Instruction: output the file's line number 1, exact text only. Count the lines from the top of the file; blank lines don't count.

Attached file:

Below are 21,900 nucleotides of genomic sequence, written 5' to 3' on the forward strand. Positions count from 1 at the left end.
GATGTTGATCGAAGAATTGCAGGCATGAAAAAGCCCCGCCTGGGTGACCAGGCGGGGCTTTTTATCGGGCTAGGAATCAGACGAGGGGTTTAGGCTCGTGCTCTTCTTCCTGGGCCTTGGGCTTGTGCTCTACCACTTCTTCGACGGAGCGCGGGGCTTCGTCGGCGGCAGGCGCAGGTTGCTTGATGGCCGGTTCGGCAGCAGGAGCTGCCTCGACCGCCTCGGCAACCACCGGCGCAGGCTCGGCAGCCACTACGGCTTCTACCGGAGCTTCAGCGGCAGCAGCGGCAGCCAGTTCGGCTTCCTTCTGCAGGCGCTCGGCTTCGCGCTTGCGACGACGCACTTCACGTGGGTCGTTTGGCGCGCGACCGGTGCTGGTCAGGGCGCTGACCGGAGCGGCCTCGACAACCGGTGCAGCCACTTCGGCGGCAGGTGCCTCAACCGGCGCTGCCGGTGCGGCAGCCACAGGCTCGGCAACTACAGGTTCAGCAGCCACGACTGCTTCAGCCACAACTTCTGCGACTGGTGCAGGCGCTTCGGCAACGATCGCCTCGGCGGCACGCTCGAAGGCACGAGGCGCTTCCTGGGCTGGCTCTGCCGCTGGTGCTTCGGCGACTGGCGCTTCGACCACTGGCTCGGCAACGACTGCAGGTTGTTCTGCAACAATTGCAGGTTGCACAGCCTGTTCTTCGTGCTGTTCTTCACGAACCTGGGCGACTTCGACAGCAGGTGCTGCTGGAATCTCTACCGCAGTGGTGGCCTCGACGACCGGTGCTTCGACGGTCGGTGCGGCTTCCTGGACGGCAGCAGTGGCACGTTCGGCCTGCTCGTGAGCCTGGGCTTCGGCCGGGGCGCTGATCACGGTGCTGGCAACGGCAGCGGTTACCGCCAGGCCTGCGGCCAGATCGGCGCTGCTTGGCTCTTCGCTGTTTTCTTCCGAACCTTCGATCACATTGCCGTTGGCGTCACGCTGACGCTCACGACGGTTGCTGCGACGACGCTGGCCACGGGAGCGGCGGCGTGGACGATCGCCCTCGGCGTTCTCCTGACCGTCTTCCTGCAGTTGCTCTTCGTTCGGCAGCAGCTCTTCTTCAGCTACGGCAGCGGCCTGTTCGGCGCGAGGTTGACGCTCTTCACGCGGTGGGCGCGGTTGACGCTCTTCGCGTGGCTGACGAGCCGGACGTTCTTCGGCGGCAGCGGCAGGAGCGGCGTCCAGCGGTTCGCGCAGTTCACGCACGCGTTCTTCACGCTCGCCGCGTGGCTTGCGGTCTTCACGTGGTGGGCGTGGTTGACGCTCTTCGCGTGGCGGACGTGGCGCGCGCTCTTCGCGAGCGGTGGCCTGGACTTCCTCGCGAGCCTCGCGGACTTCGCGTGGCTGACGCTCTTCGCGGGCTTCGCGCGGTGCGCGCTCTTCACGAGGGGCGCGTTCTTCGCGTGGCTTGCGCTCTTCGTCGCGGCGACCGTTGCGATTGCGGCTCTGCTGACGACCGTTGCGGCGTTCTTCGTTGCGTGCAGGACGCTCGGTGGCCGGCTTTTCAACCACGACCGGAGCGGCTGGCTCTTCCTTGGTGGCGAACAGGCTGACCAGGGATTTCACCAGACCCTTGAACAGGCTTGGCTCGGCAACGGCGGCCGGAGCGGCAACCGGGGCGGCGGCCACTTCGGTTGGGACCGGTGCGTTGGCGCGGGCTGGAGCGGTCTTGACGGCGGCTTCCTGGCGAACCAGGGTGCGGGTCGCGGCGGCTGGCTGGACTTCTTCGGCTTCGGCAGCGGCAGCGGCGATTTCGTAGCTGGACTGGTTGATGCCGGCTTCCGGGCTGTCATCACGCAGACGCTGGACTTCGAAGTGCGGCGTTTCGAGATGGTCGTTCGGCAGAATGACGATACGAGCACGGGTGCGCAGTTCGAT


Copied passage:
Below are 21,900 nucleotides of genomic sequence, written 5' to 3' on the forward strand. Positions count from 1 at the left end.